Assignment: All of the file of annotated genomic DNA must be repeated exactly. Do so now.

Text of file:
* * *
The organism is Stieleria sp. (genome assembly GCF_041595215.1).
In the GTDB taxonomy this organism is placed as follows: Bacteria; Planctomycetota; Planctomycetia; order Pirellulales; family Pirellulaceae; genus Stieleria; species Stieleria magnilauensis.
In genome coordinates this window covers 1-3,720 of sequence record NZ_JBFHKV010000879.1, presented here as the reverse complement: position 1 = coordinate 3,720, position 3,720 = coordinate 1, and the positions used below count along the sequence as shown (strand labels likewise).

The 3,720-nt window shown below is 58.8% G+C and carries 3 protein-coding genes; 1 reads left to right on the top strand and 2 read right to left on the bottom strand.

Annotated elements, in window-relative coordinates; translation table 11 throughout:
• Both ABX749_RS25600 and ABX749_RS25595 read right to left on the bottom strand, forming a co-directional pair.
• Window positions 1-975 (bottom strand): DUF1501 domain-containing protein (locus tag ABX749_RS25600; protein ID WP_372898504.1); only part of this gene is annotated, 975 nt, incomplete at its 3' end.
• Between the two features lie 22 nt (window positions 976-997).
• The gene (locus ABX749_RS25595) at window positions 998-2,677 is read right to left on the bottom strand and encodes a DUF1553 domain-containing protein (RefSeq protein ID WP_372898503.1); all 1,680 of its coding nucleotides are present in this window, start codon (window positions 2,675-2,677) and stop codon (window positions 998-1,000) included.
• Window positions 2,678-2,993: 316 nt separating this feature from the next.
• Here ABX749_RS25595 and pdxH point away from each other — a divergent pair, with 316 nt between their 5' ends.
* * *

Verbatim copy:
The organism is Stieleria sp. (genome assembly GCF_041595215.1).
In the GTDB taxonomy this organism is placed as follows: Bacteria; Planctomycetota; Planctomycetia; order Pirellulales; family Pirellulaceae; genus Stieleria; species Stieleria magnilauensis.
In genome coordinates this window covers 1-3,720 of sequence record NZ_JBFHKV010000879.1, presented here as the reverse complement: position 1 = coordinate 3,720, position 3,720 = coordinate 1, and the positions used below count along the sequence as shown (strand labels likewise).

The 3,720-nt window shown below is 58.8% G+C and carries 3 protein-coding genes; 1 reads left to right on the top strand and 2 read right to left on the bottom strand.

Annotated elements, in window-relative coordinates; translation table 11 throughout:
• Both ABX749_RS25600 and ABX749_RS25595 read right to left on the bottom strand, forming a co-directional pair.
• Window positions 1-975 (bottom strand): DUF1501 domain-containing protein (locus tag ABX749_RS25600; protein ID WP_372898504.1); only part of this gene is annotated, 975 nt, incomplete at its 3' end.
• Between the two features lie 22 nt (window positions 976-997).
• The gene (locus ABX749_RS25595) at window positions 998-2,677 is read right to left on the bottom strand and encodes a DUF1553 domain-containing protein (RefSeq protein ID WP_372898503.1); all 1,680 of its coding nucleotides are present in this window, start codon (window positions 2,675-2,677) and stop codon (window positions 998-1,000) included.
• Window positions 2,678-2,993: 316 nt separating this feature from the next.
• Here ABX749_RS25595 and pdxH point away from each other — a divergent pair, with 316 nt between their 5' ends.